Jez Butterworth's evocative and mysterious play about sin and transcendence among the fens of England.

 

The Night Heron awarded:

Best Director, Nomination for Mac Awards:
Arizona Daily Star

“challenged with a beautifully written and convoluted script. We ... loved how Falcón gave it shape and purpose.”
Best Actress, Nomination for Cynthia Meier:
Arizona Daily Star
“hit the mark as an ex-con with some unsavory instincts”

 

 
 Cindy Meier, Matt Bowdren and Joe McGrath. Photo by Tim Fuller.

Cindy Meier, Matt Bowdren and Joe McGrath. Photo by Tim Fuller.

 Joe McGrath, David Greenwood, Matt Bowdren, and Christopher Johnson. Photo by Tim Fuller.

Joe McGrath, David Greenwood, Matt Bowdren, and Christopher Johnson. Photo by Tim Fuller.

 Joe McGrath and Ryan Parker Knox. Photo by Tim Fuller.

Joe McGrath and Ryan Parker Knox. Photo by Tim Fuller.

Enda Walsh's enigmatic and poetic exploration of love, fear and coming of age as only an Irishman could tell.

 

Nominated Best Drama, Mac Awards, Arizona Daily Star

The New Electric Ballroom is “achingly funny and deeply disturbing. The Rogue's production was storytelling at its best.”

Winner Best Director: Mac Awards, Arizona Daily Star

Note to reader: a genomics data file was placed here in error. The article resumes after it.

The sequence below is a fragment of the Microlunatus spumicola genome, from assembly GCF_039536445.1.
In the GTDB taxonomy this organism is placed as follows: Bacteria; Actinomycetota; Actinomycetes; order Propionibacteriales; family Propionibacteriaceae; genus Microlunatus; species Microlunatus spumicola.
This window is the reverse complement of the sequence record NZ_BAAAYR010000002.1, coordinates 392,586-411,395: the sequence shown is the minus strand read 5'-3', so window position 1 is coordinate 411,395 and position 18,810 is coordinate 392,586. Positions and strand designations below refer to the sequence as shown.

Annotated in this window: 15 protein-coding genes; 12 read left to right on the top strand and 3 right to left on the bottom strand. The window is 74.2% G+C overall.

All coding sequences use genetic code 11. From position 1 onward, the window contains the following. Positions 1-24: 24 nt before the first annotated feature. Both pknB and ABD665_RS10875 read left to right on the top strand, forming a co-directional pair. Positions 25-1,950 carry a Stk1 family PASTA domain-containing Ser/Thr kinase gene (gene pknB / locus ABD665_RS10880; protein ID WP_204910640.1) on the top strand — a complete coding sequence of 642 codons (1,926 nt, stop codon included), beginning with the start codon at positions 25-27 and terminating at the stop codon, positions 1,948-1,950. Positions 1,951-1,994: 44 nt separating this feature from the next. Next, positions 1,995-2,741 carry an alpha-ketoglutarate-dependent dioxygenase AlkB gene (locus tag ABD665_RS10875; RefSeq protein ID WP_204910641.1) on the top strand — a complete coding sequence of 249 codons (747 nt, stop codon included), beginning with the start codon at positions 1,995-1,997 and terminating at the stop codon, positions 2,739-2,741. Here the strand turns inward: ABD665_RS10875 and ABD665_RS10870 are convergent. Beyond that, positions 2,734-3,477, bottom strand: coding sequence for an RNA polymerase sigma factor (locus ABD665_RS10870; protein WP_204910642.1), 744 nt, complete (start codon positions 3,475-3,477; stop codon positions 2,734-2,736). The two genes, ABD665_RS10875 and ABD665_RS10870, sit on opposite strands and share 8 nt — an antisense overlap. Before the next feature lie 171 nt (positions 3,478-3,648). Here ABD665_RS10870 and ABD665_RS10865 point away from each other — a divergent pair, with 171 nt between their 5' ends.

“Falcón's direction of The Rogue's black comedy resulted in
a play that made the horror and the humor achingly vivid.”

 
 Joe McGrath and Laura Lippman. Photo by Tim Fuller.

Joe McGrath and Laura Lippman. Photo by Tim Fuller.

 Cynthia Jeffrey. Photo by Tim Fuller.

Cynthia Jeffrey. Photo by Tim Fuller.

 Cindy Meier and Cynthia Jeffrey. Photo by Tim Fuller.

Cindy Meier and Cynthia Jeffrey. Photo by Tim Fuller.

 Joe McGrath and Laura Lippman. Photo by Tim Fuller.

Joe McGrath and Laura Lippman. Photo by Tim Fuller.

Jose Rivera's apocalyptic story of revolution, the loss of faith and the search for identity in the new millennium.

 

'Marisol' makes audience stop, think

From The South Bend Tribune on February 24, 2008

New World Arts' take is far more nuanced...which makes "Marisol" not only relevant to a modern audience, but for an intriguing night of thought-provoking theater.
 
 Derek Bontrager. Picture by Dannyprose.

Derek Bontrager. Picture by Dannyprose.

 Thushan Hemachandra. Photo by DannyProse.

Thushan Hemachandra. Photo by DannyProse.

 Cassie Greer. Photo by DannyProse.

Cassie Greer. Photo by DannyProse.

 Derek Bontreger. Photo by DannyProse.

Derek Bontreger. Photo by DannyProse.